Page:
(Honestly, I’d rather write something than read most of the shit on this Internet thing of ours.)
“Why, in my day . . .”
For one thing, in my day it was much easier to buy shoes. Most of the shoes were made in America, and a nine-and-a-half was a nine-and-a-half. There were only a couple of tricks to it. If the shoe was a narrow style, or very pointed at the toe, you’d go up a half size. If the shoe was a Clark’s desert boot or something, you’d go down a half size. There was very little mystery to it.
I shop for shoes in Asia now, and it can be tough. Some are sized American; some English; and there are other systems. Le Coq Sportif sneakers must be in French sizes, somehow they are very different. There are metric sizes, too, at least I think they’re metric. American size nine-and-a-half is a forty-three. No one at the shoe stores is prepared to be particularly helpful, even if you speak the language. The question, “are these sized American or English?” is met with a guess, or a blank stare. It reminds me for all the world of asking clerks in American shoe stores, “do these shoes have metal in them?” It was an important question for me at the time, because I was visiting many courthouses on a regular basis. The responding expression was always, “how am I supposed to know?”
It gets worse. Shoes today are made in a wild profusion of countries, and apparently the countries of origin all vary in the actual dimensions of a certain size. The tongue of the shoe may have a label that tells you that the shoe in your hand is an American 10, an English 9, and a 44. But if one that was made in China and labeled thusly fits you, that does not mean that one with the same label that was made in Vietnam will fit you as well. There’s a lot of trial and error involved.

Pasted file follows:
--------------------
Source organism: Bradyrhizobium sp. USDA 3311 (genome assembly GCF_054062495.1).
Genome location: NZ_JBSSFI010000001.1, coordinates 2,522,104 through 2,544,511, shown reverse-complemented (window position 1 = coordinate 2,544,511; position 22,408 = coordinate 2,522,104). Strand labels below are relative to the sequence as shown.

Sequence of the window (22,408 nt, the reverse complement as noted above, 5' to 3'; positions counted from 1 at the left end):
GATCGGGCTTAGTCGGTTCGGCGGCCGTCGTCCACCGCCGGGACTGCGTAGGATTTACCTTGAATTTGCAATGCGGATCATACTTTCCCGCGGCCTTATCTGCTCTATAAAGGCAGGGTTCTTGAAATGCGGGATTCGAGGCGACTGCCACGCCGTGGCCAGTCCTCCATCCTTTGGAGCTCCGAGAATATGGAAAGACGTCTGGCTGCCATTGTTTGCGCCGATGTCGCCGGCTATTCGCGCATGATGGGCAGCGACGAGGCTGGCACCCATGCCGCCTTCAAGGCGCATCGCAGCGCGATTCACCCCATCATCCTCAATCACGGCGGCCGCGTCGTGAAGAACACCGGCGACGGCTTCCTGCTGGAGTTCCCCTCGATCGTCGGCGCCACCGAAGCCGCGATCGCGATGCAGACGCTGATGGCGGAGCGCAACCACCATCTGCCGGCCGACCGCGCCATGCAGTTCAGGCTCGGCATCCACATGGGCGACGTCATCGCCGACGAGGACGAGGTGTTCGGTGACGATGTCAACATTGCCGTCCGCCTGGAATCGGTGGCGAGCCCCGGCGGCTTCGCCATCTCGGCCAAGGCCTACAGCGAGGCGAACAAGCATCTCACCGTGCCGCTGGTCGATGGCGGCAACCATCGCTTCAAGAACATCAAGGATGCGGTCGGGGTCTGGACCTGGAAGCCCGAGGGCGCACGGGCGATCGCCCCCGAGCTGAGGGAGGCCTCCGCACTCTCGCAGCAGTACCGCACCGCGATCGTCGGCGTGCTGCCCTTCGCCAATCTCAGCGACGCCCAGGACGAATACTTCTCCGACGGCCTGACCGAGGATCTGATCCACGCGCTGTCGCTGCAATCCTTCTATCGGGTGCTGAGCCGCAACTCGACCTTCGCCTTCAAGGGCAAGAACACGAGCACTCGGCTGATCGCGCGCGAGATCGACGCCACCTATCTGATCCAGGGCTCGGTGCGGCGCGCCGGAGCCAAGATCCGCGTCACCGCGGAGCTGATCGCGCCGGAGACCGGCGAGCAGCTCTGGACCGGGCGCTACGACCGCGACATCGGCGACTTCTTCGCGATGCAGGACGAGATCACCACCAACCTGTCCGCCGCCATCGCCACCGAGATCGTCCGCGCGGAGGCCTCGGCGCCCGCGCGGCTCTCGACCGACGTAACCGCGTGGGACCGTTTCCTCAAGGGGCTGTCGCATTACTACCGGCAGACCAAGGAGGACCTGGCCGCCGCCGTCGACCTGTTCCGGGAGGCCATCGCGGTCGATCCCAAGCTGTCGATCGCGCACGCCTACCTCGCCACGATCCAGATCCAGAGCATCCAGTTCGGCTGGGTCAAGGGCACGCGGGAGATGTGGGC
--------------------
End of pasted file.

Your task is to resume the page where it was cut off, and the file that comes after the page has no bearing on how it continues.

Honestly, It’s not that I just love to complain. Buying shoes has always been hard for me. My feet are not in the shape that seems to be preferred by shoe makers. My feet seem to be a bit wider in the front, and a bit narrower in the heel. My right foot seems to be a bit bigger than the left foot. Not so much as you would notice, but my shoes have always seemed to notice. It gets complicated.
I’m sure that y’all in America are going through the same thing with the sizes. All of the shoes that are for sale now in America are the same internationally sourced stock, and no one in Connecticut or Massachusetts makes shoes anymore. So good luck, I guess. We’re all in the same boat.